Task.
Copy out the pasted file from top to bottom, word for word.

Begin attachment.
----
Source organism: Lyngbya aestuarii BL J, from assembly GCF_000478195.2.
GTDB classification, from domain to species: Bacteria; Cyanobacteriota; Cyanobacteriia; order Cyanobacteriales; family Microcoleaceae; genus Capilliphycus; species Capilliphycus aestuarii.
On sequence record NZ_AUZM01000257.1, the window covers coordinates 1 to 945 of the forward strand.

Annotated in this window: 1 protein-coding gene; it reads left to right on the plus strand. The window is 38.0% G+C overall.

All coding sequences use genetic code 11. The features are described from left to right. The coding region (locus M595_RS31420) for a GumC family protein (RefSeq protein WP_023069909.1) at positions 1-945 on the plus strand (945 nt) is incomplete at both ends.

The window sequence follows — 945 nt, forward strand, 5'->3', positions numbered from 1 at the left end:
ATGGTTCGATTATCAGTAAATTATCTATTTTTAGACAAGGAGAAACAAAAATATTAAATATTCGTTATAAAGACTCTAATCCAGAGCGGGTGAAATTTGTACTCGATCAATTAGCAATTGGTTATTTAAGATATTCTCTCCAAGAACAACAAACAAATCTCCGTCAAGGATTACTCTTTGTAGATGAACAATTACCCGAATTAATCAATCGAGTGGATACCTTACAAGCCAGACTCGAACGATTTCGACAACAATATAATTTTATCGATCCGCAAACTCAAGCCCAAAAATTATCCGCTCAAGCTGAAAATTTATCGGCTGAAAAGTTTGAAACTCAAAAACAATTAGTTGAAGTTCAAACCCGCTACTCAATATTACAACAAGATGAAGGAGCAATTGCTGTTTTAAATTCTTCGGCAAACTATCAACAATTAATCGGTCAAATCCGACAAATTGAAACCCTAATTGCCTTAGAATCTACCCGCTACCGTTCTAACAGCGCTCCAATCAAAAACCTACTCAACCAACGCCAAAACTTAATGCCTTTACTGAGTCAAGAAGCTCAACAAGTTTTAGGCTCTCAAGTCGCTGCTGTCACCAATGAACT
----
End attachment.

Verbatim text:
Source organism: Lyngbya aestuarii BL J, from assembly GCF_000478195.2.
GTDB classification, from domain to species: Bacteria; Cyanobacteriota; Cyanobacteriia; order Cyanobacteriales; family Microcoleaceae; genus Capilliphycus; species Capilliphycus aestuarii.
On sequence record NZ_AUZM01000257.1, the window covers coordinates 1 to 945 of the forward strand.

Annotated in this window: 1 protein-coding gene; it reads left to right on the plus strand. The window is 38.0% G+C overall.

All coding sequences use genetic code 11. The features are described from left to right. The coding region (locus M595_RS31420) for a GumC family protein (RefSeq protein WP_023069909.1) at positions 1-945 on the plus strand (945 nt) is incomplete at both ends.

The window sequence follows — 945 nt, forward strand, 5'->3', positions numbered from 1 at the left end:
ATGGTTCGATTATCAGTAAATTATCTATTTTTAGACAAGGAGAAACAAAAATATTAAATATTCGTTATAAAGACTCTAATCCAGAGCGGGTGAAATTTGTACTCGATCAATTAGCAATTGGTTATTTAAGATATTCTCTCCAAGAACAACAAACAAATCTCCGTCAAGGATTACTCTTTGTAGATGAACAATTACCCGAATTAATCAATCGAGTGGATACCTTACAAGCCAGACTCGAACGATTTCGACAACAATATAATTTTATCGATCCGCAAACTCAAGCCCAAAAATTATCCGCTCAAGCTGAAAATTTATCGGCTGAAAAGTTTGAAACTCAAAAACAATTAGTTGAAGTTCAAACCCGCTACTCAATATTACAACAAGATGAAGGAGCAATTGCTGTTTTAAATTCTTCGGCAAACTATCAACAATTAATCGGTCAAATCCGACAAATTGAAACCCTAATTGCCTTAGAATCTACCCGCTACCGTTCTAACAGCGCTCCAATCAAAAACCTACTCAACCAACGCCAAAACTTAATGCCTTTACTGAGTCAAGAAGCTCAACAAGTTTTAGGCTCTCAAGTCGCTGCTGTCACCAATGAACT